Tuesday, June 7, 2011

How to Give Outstandingly Bad Customer Service in Health Insurance

Health Insurance Does Not Insure HealthImage by SavaTheAggie via FlickrOne of the things I love about blogging is that I can speak my mind about a number of things. Most of the time, this happens to be about people being dweebs on gaming forums and saying silly things while MMO servers are down, or about adventures we have trying to kill bosses in dungeons, or about Geek Funk. These are usually fun and/or just plain silly.  Occasionally, Serious Things happen in my life, and I feel compelled to share them with you.  Face-palming at this atrocious behavior somehow makes us all feel a little better.

So, today, Trusty Friends, the discussion is "How to Give Outstandingly Bad Customer Service in Health Insurance."  The company in question? Well, I don't want to say the name of the company...oh, who's kidding who? Of course I'm dying to tell you it's Wheaton Franciscan! 

Now, this is the company Trusty Hubby has been working at for years.  However, he's been deployed to Army active duty several times during his tenure at this particular hospital. When he's on active duty, we are covered under the military's health insurance, so we don't use Wheaton Franciscan's health insurance then.  To be fair, we've never had any problems until he returned from this latest deployment.  Apparently, Wheaton Franciscan hired a number of new Vice Presidents during his last deployment who feel the need to justify their salaries by making life an unbearable hell for the rest of Wheaton Franciscan employees.  This includes cutting benefits, cutting jobs, cutting salaries, and just plain denying coverage for anyone trying to get back on the health care plan.

Now, since Trusty Hubby has been employed at WF for a number of years, and despite the fact that the insurance plan has covered us in the past without any problems, and has all of our information on file, we found out we had to jump through some new hoops to get coverage again when Hubby went back to work after coming off of active duty.  Apparently during the time he was gone, WF had discovered all sorts of people claiming family members who weren't really family members.  "Hundreds", we were told. There are only a few hundred WF employees--am I somehow supposed to believe that a good 75% of the employee base was committing insurance fraud? Give me a break.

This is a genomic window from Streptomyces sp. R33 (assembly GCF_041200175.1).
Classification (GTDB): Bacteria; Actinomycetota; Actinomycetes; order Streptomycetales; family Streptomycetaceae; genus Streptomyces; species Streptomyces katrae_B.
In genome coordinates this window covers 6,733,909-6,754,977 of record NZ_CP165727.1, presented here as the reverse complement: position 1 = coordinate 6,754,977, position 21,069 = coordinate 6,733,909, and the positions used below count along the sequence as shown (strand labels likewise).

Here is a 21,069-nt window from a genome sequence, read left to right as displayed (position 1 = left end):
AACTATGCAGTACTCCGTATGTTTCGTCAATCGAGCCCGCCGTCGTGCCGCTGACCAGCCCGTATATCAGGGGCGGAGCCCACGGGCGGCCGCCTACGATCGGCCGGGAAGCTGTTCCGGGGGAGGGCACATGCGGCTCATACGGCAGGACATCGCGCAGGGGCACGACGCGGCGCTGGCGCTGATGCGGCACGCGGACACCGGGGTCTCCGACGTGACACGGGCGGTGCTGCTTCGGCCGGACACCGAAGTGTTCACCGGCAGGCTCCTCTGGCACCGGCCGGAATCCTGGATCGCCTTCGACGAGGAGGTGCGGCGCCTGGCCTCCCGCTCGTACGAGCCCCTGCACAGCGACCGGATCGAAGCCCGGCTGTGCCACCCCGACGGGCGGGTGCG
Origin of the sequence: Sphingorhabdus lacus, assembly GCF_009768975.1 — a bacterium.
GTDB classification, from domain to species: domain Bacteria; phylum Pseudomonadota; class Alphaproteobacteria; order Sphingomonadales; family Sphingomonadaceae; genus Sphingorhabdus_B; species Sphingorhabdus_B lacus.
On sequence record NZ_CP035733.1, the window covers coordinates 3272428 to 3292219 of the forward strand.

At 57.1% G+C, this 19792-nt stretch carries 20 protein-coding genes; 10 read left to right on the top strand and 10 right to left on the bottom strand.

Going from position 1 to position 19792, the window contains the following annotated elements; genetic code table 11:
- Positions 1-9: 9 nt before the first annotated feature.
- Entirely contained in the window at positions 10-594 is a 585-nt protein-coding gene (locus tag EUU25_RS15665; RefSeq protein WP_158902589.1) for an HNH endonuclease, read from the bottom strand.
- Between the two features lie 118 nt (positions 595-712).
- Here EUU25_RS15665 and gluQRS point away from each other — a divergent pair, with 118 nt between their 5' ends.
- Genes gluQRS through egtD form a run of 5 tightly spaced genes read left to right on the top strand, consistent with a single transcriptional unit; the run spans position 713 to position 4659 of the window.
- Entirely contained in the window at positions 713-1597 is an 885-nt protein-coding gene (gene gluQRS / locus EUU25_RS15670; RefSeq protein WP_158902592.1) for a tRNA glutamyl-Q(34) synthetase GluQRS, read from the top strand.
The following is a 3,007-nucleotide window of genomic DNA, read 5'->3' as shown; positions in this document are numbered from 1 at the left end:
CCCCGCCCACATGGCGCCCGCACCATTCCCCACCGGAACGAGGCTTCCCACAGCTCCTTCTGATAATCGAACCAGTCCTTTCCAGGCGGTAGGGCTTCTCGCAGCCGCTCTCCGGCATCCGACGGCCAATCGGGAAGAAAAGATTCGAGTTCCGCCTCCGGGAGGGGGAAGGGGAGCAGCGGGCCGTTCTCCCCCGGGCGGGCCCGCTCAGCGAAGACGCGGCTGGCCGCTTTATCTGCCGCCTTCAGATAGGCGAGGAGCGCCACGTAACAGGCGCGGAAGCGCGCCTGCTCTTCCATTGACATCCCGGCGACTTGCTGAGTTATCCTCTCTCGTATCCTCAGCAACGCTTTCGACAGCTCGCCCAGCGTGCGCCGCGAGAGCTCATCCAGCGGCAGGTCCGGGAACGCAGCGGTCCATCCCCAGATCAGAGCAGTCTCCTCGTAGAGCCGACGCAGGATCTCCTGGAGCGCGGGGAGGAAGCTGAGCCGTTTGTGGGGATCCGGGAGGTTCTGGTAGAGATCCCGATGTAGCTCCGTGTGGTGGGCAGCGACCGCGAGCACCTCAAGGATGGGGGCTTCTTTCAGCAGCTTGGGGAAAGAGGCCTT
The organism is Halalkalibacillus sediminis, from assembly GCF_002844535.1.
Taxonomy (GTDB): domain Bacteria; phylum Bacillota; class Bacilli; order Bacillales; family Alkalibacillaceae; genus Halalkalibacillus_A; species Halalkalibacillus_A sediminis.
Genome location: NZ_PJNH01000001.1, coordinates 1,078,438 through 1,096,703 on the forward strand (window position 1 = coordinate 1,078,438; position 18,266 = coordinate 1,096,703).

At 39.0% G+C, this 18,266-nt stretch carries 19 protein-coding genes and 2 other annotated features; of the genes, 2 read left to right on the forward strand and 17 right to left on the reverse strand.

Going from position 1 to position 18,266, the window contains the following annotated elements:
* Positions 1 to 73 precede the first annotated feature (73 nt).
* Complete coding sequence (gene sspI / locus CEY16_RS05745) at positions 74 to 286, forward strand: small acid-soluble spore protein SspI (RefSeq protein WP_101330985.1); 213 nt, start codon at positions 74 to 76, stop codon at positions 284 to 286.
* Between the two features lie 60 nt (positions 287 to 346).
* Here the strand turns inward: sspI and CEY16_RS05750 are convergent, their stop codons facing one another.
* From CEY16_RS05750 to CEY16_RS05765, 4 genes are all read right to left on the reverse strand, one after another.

So, then we needed:
a. Birth certificates for our kids
b. Our marriage license
c. Social security numbers for everyone (what they did with this information they already had on file, I don't know--it's probably being spammed out to identity thieves in China, Russia, and/or Algeria).
d. A copy of our 1040 tax form proving that all of us were claimed on Trusty Hubby's tax form so that WF would believe we had kids. If they show up on a tax form, then of course they exist!
e. Proof from my workplace that I didn't have insurance through them, or we'd have to pay a surcharge
f. Providing detailed information on an online form.

We dutifully sent all of this in. Once. Via Fax.  When we asked several weeks later what the status was, did they have any of the paperwork? Of course not.  We faxed it again.  Silly us, this should have been our first clue that things were not going to turn out well, and that things should have been sent certified mail.  We called again.  Naturally, it was 'not received' again.  Of course, their viewpoint is, 'if our fax machine doesn't spit it out for us, you never sent it'.  I suspect they intentionally avoid putting paper in the fax machine so they a. don't have to do work that day, and/or b. have plausible deniability when someone calls to ask if they're now covered.  I was informed that I also had to fill out the online form again, because 'something was wrong with how your husband filled it out'. I jumped through that hoop for them, too.

So, let's sum up so far:

We've sent in the paperwork 3 times, and finally hand-delivered it once.
We've filled out the online form twice.